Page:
Imagine feeling inadequate and incapable of completing a certain task. You could do very well in your classes, have a lot of experience, and maybe even have a degree. But for some reason, you still feel that your success was not a product of your hard work or skills. You feel like a fraud that people are just waiting to expose.
These are typical feelings and thoughts that many people feel as they go through high school and college, and sometimes even beyond. If you have undergone these same thoughts and feelings, then you are not alone. They are typical of someone experiencing imposter syndrome. What is this “imposter syndrome” you may ask? Imposter syndrome, sometimes called the imposter phenomenon, was theorized by psychologists Suzanne Imes, PhD, and Pauline Rose Clance, PhD, in the 1970s. It is described to occur “among high achievers who are unable to internalize and accept their success.” These high achievers often believe that their successes occurred as a result of sheer luck, rather than ability (4). They have an innate fear that they are imposters, waiting for somebody to unmask them as the unqualified fraud they believe themselves to be. However, many of these high achievers are actually quite intelligent and successful, contradicting what they believe.
Although this phenomenon is not an official diagnosis, many psychologists recognize it as a real form of self-doubt. In their original paper, The Imposter Phenomenon in High Achieving Women: Dynamics and Therapeutic Intervention, Clance and Imes focused on women and saw how sex-role stereotyping instilled these doubtful thoughts into high-achieving women (1). Many years later, this research has expanded and has found that all genders can experience this phenomenon and those same feelings.
Not only that, but perfectionists seem to be one of the biggest culprits of imposter syndrome. These “imposters” believe that every task they complete needs to be done perfectly in order to prove their worthiness. They rarely ask for help, and as a result, they have two typical responses. One is procrastination, where the person fears that they will not be able to complete the task at a high enough standard, and therefore avoid it. The other is over preparedness, where the person spends much more time on a task than necessary in order to overcompensate for their “lack of skill” (4). Because of these behaviors, they often spend a lot of time on projects and tasks, putting in a lot of hard work. However, they believe their success was from their constant anxiety, continuing the self-destructive cycle.
Imposter syndrome does not have to just apply to an intellectual setting, however. Many people who are born in America and then visit family in other countries tend to feel like a “racial imposter” where they doubt their true racial and cultural identity (2).
Hopefully, in the future, more research is done on this interesting topic, which will possibly allow us to understand more of the science behind self-doubt and ways to remedy it. In the meantime, here are some ways to counteract these imposter feelings (5):
- Focus on your successes and figure out why you truly succeeded.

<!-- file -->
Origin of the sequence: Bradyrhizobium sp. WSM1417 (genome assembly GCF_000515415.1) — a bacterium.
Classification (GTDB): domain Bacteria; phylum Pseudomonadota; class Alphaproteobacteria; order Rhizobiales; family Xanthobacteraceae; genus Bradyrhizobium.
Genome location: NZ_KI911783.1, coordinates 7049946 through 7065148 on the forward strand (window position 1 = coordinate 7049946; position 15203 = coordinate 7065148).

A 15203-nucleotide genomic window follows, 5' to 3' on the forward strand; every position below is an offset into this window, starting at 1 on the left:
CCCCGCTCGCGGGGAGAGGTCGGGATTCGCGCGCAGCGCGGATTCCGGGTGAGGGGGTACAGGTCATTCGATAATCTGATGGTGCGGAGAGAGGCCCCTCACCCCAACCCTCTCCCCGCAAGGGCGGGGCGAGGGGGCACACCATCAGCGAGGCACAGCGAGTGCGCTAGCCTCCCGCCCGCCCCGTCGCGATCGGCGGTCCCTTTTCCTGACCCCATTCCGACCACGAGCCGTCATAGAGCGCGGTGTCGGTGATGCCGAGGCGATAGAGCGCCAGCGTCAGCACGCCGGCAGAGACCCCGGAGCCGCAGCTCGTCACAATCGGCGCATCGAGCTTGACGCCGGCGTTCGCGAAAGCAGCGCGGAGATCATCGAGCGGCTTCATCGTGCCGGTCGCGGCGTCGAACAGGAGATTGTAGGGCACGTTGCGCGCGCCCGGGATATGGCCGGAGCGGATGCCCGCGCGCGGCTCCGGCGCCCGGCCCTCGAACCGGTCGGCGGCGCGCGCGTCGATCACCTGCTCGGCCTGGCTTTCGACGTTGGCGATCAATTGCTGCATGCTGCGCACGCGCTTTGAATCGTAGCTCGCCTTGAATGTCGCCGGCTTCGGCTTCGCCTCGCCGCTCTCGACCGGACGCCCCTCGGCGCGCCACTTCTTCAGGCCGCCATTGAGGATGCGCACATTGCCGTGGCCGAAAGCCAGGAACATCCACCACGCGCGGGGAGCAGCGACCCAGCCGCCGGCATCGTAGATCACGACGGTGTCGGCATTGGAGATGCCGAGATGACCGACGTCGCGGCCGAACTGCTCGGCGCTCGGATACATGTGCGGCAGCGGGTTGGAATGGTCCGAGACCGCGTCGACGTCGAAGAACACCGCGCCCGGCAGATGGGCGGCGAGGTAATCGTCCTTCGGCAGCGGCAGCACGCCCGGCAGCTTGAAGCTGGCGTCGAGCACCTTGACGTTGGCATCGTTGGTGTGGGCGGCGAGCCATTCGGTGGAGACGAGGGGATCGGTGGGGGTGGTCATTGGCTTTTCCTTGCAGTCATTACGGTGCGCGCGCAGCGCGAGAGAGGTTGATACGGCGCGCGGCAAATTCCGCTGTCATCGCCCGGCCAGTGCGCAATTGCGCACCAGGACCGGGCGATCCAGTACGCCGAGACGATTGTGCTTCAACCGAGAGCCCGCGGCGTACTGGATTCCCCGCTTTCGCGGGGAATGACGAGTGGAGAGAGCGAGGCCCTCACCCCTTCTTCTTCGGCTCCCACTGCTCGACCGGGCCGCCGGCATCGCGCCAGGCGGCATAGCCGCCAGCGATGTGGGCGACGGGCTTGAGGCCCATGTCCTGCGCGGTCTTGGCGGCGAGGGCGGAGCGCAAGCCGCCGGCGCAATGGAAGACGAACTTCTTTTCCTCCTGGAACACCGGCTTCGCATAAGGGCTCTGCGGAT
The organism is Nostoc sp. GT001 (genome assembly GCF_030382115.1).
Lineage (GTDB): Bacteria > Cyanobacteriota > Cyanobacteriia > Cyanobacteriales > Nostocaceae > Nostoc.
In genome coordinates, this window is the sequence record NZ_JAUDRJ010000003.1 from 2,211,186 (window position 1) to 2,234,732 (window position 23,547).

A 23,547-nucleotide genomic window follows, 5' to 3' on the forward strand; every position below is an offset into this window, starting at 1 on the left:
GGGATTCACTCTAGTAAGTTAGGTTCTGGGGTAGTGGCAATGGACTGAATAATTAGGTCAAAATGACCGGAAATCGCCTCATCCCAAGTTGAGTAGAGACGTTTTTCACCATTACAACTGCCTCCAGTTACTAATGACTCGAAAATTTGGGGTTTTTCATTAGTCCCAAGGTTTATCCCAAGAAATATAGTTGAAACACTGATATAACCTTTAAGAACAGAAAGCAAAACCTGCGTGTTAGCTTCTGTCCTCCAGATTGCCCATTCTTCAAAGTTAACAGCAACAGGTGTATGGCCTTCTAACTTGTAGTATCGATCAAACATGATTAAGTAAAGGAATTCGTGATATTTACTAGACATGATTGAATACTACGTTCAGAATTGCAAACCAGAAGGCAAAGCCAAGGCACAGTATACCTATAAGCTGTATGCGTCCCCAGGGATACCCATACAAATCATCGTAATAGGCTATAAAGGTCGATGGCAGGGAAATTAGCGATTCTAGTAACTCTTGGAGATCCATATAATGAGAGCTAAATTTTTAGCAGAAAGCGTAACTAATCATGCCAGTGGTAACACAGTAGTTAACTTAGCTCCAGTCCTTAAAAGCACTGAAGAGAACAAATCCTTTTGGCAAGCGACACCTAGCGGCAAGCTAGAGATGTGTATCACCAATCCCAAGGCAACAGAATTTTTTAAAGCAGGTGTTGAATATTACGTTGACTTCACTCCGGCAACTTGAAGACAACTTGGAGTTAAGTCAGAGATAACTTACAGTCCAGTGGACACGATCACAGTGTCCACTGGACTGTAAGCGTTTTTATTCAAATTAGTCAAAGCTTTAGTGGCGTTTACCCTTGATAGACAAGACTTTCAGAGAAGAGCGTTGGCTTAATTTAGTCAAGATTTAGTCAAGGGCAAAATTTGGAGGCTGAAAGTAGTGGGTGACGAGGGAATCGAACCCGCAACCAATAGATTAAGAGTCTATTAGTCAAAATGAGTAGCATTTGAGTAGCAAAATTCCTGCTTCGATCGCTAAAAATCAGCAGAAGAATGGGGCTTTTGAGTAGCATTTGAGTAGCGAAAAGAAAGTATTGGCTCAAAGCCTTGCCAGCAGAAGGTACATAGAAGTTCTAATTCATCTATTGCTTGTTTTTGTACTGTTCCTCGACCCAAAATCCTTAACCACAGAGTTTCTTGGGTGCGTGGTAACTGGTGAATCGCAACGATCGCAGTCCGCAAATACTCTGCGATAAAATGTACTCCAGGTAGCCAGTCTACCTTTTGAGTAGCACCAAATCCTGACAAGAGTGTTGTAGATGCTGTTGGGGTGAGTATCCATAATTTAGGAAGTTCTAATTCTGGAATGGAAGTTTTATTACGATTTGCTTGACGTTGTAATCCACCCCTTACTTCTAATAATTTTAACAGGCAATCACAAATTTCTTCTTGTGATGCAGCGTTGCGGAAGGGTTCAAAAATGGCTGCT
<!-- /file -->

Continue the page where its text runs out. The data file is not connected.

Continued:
- Try writing down all of your successes in the past few years, and the skills you used to achieve those accomplishments.
- Utilize feedback to further develop yourself.
- Understanding you’re not perfect is one of the first steps, and getting positive feedback can help you address that it is fine to not be perfect: nobody is!
- Change your habits.
- Rather than obsessing over something for hours, give it to a friend to look at when you only spent a small amount of time on it. Then make corrections, and repeat. Overworking and doubting are habits, and trying to break them is a long, but rewarding process.
- Understand that other people feel this way.
- You are not the only one. Thousands of people feel like imposters, and yet you most likely give other people more credit than yourself. Acknowledge your hard work and accomplishments and don’t discount yourself over others (3).
- Talk it out!
- Talking about it with others is one of the best things you can do. Whether it be a friend, family member, or therapist, talking about your feelings can help you better understand what they mean and how you can resolve them.
Hopefully, these help you doubt yourself a little less and realize that imposter syndrome is a very real psychological problem that can be addressed. Working hard and addressing your hard work takes a mix of introspection and honesty, but it is worth it in the long run. This will help you realize to take off your “mask” and realize that the mask wasn’t even there in the first place.
(1) Clance, P. R., & Imes, S. A. (1978). The imposter phenomenon in high achieving
women: Dynamics and therapeutic intervention. Psychotherapy: Theory, Research
& Practice, 15(3), 241-247. doi:10.1037/h0086006
(2) Donnella, L. (2017, June 08). ‘Racial Impostor Syndrome’: Here Are Your Stories.
(3) Mount, P. (2015, March 05). Imposter Syndrome. Retrieved from
(4) Weir, K. (2018). Imposter Syndrome: American Psychological Association.
Retrieved from http://www.apa.org/gradpsych/2013/11/fraud.aspx
(5) Wilding, M. (2017, September 12). Why Imposter Syndrome Can Be a Competitive
Advantage. Retrieved from https://www.betterup.co/why-imposter-syndrome-can-